After a deserved few weeks of summer holidays back in Switzerland, the NOIVA team returned mid-August to Jordan. Newly motivated, they plunged ahead into preparations for the autumn season. This is the longest tenure of volunteer support from Switzerland lasting six weeks. During this time, a large number of refugees can be assisted, thanks to the increase in personnel. But the additional overhead is also a major challenge. After two weeks, it’s evident: The NOIVA team copes with flying colors! And the helpers from Switzerland give their best every day. Here initial reports from two participants – directly from Jordan:
The first few days were spent in a Palestinian camp, leading a children’s program each morning. In the afternoons, the women from our team put together a program for the female participants. In this safe environment, the women spent relaxing hours together with hand massages and jewelry making. But the particularly large response came through dancing together. We then prepared together a typical Swiss muesli to eat. Next came a theater course. The mood among participants was loose and we had a lot of fun together. The young men and women’s acting talents from the camp came to light. And for us from Switzerland, there were a few surprises, too! 😉
The second week, we were in an urban area where people are already familiar with the NOIVA team. On the first morning, we went to a large, empty space to spend outdoor time with the children from the neighborhood. The first ones arrived joyfully running up and calling us by name; they still remembered us from last time. Even the new volunteers in our group were warmly welcomed. Soon there were no adults to be seen who did not have at least one child by the hand or in their arms. Up to 80 children attended our program. We offered sports and simple games, but also singing-a-longs and creative activities. We even succeeded having every child make themselves a friendship bracelet and a Frisbee from paper plates.
In the afternoons, we divided our team into small groups and made home visits to families in need. We brought each household clothes, as well as a large food package. The families welcomed us with tea or coffee and enjoyed our company. Their beaming faces showed their gratitude without them using words. A woman from Syria told us through an interpreter that she has been in Jordan with her family for three years now, and never once had any visitors. She wanted to invite us for dinner and even to stay over. The hospitality and warmth of the refugees touch us every time. With each encounter, our respect for them grows even more.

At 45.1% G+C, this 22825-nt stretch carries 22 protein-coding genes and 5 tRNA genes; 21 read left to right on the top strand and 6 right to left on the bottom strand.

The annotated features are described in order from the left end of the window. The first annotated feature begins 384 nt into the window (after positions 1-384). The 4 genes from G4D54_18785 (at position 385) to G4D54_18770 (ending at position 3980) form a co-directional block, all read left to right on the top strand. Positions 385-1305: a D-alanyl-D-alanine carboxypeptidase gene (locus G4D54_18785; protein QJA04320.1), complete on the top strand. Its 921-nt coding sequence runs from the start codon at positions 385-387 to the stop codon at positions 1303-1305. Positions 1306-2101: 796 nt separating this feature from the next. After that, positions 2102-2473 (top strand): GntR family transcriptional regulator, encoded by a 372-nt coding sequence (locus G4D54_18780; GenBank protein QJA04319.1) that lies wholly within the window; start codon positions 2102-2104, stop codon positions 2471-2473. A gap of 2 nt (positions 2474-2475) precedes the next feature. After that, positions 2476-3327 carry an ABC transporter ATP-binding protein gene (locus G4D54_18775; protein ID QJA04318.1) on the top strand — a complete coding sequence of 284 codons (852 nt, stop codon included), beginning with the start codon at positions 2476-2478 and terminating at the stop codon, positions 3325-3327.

As on previous missions, some nights we offered a cultural program which was open to all interested parties in the city hall. At the first event, a short play was performed. On the stage was a huge gift. The actors who participated reacted very differently to it. The first thought, “That’s not meant for me, I am not worthy of such a gift.” The second actor ignored the gift from sheer busyness. The third had his arms full of gifts already but could not believe that he should again get a gift. Finally, a fourth person appeared saying that the gift was only for him and defended it against all others, out of fear for not having enough for himself. Then came the big surprise. Suddenly an actor climbed out from the box and handed each of the bystanders a personal gift that fitted them. The moral of the story was that if we freely receive and accept gifts, then we ourselves can also become a gift to others.
The next cultural evening again was a great success. At the end of the event, something happened that particularly touched us. A Syrian family man adressed us and expressed his astonishment: Here are locals, refugees, people from different nations and of all ages, sitting peacefully together in one room, celebrating and enjoying themselves … He almost could not believe that such a thing was possible.